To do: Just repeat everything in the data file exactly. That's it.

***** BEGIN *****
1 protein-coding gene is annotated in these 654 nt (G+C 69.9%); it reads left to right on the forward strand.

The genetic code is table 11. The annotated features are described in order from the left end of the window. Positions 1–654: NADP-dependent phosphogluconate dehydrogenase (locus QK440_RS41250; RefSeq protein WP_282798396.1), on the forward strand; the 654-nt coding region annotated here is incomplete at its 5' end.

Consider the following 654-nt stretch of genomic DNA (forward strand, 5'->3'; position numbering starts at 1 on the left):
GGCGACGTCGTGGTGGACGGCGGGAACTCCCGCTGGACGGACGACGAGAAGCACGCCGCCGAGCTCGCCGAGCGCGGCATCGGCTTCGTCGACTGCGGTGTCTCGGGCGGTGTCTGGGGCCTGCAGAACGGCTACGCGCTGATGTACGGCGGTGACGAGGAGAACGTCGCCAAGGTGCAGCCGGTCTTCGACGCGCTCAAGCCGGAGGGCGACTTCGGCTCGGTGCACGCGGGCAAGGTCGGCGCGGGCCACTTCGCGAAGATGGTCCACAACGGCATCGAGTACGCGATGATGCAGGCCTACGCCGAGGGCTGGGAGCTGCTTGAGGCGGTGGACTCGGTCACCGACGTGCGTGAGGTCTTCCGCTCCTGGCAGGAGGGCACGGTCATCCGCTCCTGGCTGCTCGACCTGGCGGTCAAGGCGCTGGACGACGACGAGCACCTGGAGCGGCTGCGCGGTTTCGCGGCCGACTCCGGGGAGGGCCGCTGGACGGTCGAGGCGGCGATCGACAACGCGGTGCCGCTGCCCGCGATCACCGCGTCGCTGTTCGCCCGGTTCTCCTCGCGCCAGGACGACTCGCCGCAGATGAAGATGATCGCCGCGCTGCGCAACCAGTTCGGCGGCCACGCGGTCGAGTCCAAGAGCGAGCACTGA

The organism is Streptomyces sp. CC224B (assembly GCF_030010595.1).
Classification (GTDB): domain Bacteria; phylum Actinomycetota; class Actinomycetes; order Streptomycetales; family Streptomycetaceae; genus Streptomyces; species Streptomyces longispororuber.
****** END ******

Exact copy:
1 protein-coding gene is annotated in these 654 nt (G+C 69.9%); it reads left to right on the forward strand.

The genetic code is table 11. The annotated features are described in order from the left end of the window. Positions 1–654: NADP-dependent phosphogluconate dehydrogenase (locus QK440_RS41250; RefSeq protein WP_282798396.1), on the forward strand; the 654-nt coding region annotated here is incomplete at its 5' end.

Consider the following 654-nt stretch of genomic DNA (forward strand, 5'->3'; position numbering starts at 1 on the left):
GGCGACGTCGTGGTGGACGGCGGGAACTCCCGCTGGACGGACGACGAGAAGCACGCCGCCGAGCTCGCCGAGCGCGGCATCGGCTTCGTCGACTGCGGTGTCTCGGGCGGTGTCTGGGGCCTGCAGAACGGCTACGCGCTGATGTACGGCGGTGACGAGGAGAACGTCGCCAAGGTGCAGCCGGTCTTCGACGCGCTCAAGCCGGAGGGCGACTTCGGCTCGGTGCACGCGGGCAAGGTCGGCGCGGGCCACTTCGCGAAGATGGTCCACAACGGCATCGAGTACGCGATGATGCAGGCCTACGCCGAGGGCTGGGAGCTGCTTGAGGCGGTGGACTCGGTCACCGACGTGCGTGAGGTCTTCCGCTCCTGGCAGGAGGGCACGGTCATCCGCTCCTGGCTGCTCGACCTGGCGGTCAAGGCGCTGGACGACGACGAGCACCTGGAGCGGCTGCGCGGTTTCGCGGCCGACTCCGGGGAGGGCCGCTGGACGGTCGAGGCGGCGATCGACAACGCGGTGCCGCTGCCCGCGATCACCGCGTCGCTGTTCGCCCGGTTCTCCTCGCGCCAGGACGACTCGCCGCAGATGAAGATGATCGCCGCGCTGCGCAACCAGTTCGGCGGCCACGCGGTCGAGTCCAAGAGCGAGCACTGA

The organism is Streptomyces sp. CC224B (assembly GCF_030010595.1).
Classification (GTDB): domain Bacteria; phylum Actinomycetota; class Actinomycetes; order Streptomycetales; family Streptomycetaceae; genus Streptomyces; species Streptomyces longispororuber.